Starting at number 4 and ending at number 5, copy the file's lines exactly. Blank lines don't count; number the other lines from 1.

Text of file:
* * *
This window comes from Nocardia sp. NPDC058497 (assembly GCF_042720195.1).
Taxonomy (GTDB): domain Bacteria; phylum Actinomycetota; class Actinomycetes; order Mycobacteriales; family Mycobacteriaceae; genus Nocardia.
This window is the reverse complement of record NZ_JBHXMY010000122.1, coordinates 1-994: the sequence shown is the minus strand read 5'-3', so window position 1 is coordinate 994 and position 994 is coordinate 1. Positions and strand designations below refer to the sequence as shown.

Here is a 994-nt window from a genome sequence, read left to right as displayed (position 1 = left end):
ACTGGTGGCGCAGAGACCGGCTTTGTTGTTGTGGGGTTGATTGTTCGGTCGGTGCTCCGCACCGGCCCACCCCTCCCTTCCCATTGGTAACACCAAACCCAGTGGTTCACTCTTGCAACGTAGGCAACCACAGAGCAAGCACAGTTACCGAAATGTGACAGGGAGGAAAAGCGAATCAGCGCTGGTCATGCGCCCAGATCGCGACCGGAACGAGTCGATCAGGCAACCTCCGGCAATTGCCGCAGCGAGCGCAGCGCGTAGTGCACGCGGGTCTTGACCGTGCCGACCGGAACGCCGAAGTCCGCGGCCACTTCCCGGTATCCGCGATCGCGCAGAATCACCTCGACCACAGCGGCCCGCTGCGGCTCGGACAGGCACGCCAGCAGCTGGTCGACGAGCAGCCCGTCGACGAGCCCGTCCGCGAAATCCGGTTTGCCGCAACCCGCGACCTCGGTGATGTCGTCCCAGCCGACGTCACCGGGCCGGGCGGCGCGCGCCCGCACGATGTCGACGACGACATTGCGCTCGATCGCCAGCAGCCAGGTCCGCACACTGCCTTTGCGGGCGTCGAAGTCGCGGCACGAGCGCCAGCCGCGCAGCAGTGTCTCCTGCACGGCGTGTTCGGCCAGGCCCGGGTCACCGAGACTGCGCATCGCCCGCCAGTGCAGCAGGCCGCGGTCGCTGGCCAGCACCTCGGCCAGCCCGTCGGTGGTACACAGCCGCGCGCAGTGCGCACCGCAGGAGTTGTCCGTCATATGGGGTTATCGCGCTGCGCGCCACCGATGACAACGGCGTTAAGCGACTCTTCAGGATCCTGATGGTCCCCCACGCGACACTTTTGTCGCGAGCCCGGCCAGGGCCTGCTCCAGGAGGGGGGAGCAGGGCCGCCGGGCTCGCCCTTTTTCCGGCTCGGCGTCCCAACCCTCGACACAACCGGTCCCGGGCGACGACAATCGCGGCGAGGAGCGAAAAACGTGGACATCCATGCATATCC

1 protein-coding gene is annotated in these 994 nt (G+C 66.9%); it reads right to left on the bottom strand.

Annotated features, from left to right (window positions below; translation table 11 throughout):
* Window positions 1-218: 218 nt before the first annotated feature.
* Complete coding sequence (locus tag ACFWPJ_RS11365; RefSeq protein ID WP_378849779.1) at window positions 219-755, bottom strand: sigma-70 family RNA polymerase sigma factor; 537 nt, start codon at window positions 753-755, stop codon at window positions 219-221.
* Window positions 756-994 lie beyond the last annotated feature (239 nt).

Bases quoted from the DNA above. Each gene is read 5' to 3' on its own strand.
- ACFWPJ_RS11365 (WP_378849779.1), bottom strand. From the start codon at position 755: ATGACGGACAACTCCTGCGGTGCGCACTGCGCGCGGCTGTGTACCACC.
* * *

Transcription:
Here is a 994-nt window from a genome sequence, read left to right as displayed (position 1 = left end):
ACTGGTGGCGCAGAGACCGGCTTTGTTGTTGTGGGGTTGATTGTTCGGTCGGTGCTCCGCACCGGCCCACCCCTCCCTTCCCATTGGTAACACCAAACCCAGTGGTTCACTCTTGCAACGTAGGCAACCACAGAGCAAGCACAGTTACCGAAATGTGACAGGGAGGAAAAGCGAATCAGCGCTGGTCATGCGCCCAGATCGCGACCGGAACGAGTCGATCAGGCAACCTCCGGCAATTGCCGCAGCGAGCGCAGCGCGTAGTGCACGCGGGTCTTGACCGTGCCGACCGGAACGCCGAAGTCCGCGGCCACTTCCCGGTATCCGCGATCGCGCAGAATCACCTCGACCACAGCGGCCCGCTGCGGCTCGGACAGGCACGCCAGCAGCTGGTCGACGAGCAGCCCGTCGACGAGCCCGTCCGCGAAATCCGGTTTGCCGCAACCCGCGACCTCGGTGATGTCGTCCCAGCCGACGTCACCGGGCCGGGCGGCGCGCGCCCGCACGATGTCGACGACGACATTGCGCTCGATCGCCAGCAGCCAGGTCCGCACACTGCCTTTGCGGGCGTCGAAGTCGCGGCACGAGCGCCAGCCGCGCAGCAGTGTCTCCTGCACGGCGTGTTCGGCCAGGCCCGGGTCACCGAGACTGCGCATCGCCCGCCAGTGCAGCAGGCCGCGGTCGCTGGCCAGCACCTCGGCCAGCCCGTCGGTGGTACACAGCCGCGCGCAGTGCGCACCGCAGGAGTTGTCCGTCATATGGGGTTATCGCGCTGCGCGCCACCGATGACAACGGCGTTAAGCGACTCTTCAGGATCCTGATGGTCCCCCACGCGACACTTTTGTCGCGAGCCCGGCCAGGGCCTGCTCCAGGAGGGGGGAGCAGGGCCGCCGGGCTCGCCCTTTTTCCGGCTCGGCGTCCCAACCCTCGACACAACCGGTCCCGGGCGACGACAATCGCGGCGAGGAGCGAAAAACGTGGACATCCATGCATATCC